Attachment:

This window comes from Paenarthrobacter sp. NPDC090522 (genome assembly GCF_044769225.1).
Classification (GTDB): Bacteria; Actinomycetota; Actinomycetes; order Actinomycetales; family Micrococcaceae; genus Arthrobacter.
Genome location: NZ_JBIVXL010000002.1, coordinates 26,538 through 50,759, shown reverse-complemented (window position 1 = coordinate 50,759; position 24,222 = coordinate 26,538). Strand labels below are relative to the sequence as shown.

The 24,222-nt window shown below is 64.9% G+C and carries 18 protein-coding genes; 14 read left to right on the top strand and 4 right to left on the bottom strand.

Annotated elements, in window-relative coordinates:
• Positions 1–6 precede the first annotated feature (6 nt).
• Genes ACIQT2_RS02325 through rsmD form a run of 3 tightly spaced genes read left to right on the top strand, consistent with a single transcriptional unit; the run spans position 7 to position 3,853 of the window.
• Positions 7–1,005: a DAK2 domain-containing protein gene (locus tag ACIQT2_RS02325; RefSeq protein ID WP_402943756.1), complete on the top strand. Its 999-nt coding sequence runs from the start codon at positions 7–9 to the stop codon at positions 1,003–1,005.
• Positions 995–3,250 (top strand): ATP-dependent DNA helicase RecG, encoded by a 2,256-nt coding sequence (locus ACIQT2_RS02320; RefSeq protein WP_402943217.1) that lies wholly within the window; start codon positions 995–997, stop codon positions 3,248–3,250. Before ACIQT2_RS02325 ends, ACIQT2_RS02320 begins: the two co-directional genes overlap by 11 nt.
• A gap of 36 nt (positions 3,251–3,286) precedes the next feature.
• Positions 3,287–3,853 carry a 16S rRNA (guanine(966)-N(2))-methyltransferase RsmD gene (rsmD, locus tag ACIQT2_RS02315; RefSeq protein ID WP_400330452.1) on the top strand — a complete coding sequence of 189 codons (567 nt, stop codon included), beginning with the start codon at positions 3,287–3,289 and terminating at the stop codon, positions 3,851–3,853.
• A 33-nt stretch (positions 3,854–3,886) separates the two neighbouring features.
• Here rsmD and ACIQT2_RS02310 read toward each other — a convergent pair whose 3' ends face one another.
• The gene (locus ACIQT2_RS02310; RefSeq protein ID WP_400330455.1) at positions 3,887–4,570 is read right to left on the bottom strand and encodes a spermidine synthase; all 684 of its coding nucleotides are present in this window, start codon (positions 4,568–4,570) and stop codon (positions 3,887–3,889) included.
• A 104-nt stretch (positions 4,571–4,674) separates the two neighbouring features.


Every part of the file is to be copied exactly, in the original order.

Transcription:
This window comes from Paenarthrobacter sp. NPDC090522 (genome assembly GCF_044769225.1).
Classification (GTDB): Bacteria; Actinomycetota; Actinomycetes; order Actinomycetales; family Micrococcaceae; genus Arthrobacter.
Genome location: NZ_JBIVXL010000002.1, coordinates 26,538 through 50,759, shown reverse-complemented (window position 1 = coordinate 50,759; position 24,222 = coordinate 26,538). Strand labels below are relative to the sequence as shown.

The 24,222-nt window shown below is 64.9% G+C and carries 18 protein-coding genes; 14 read left to right on the top strand and 4 right to left on the bottom strand.

Annotated elements, in window-relative coordinates:
• Positions 1–6 precede the first annotated feature (6 nt).
• Genes ACIQT2_RS02325 through rsmD form a run of 3 tightly spaced genes read left to right on the top strand, consistent with a single transcriptional unit; the run spans position 7 to position 3,853 of the window.
• Positions 7–1,005: a DAK2 domain-containing protein gene (locus tag ACIQT2_RS02325; RefSeq protein ID WP_402943756.1), complete on the top strand. Its 999-nt coding sequence runs from the start codon at positions 7–9 to the stop codon at positions 1,003–1,005.
• Positions 995–3,250 (top strand): ATP-dependent DNA helicase RecG, encoded by a 2,256-nt coding sequence (locus ACIQT2_RS02320; RefSeq protein WP_402943217.1) that lies wholly within the window; start codon positions 995–997, stop codon positions 3,248–3,250. Before ACIQT2_RS02325 ends, ACIQT2_RS02320 begins: the two co-directional genes overlap by 11 nt.
• A gap of 36 nt (positions 3,251–3,286) precedes the next feature.
• Positions 3,287–3,853 carry a 16S rRNA (guanine(966)-N(2))-methyltransferase RsmD gene (rsmD, locus tag ACIQT2_RS02315; RefSeq protein ID WP_400330452.1) on the top strand — a complete coding sequence of 189 codons (567 nt, stop codon included), beginning with the start codon at positions 3,287–3,289 and terminating at the stop codon, positions 3,851–3,853.
• A 33-nt stretch (positions 3,854–3,886) separates the two neighbouring features.
• Here rsmD and ACIQT2_RS02310 read toward each other — a convergent pair whose 3' ends face one another.
• The gene (locus ACIQT2_RS02310; RefSeq protein ID WP_400330455.1) at positions 3,887–4,570 is read right to left on the bottom strand and encodes a spermidine synthase; all 684 of its coding nucleotides are present in this window, start codon (positions 4,568–4,570) and stop codon (positions 3,887–3,889) included.
• A 104-nt stretch (positions 4,571–4,674) separates the two neighbouring features.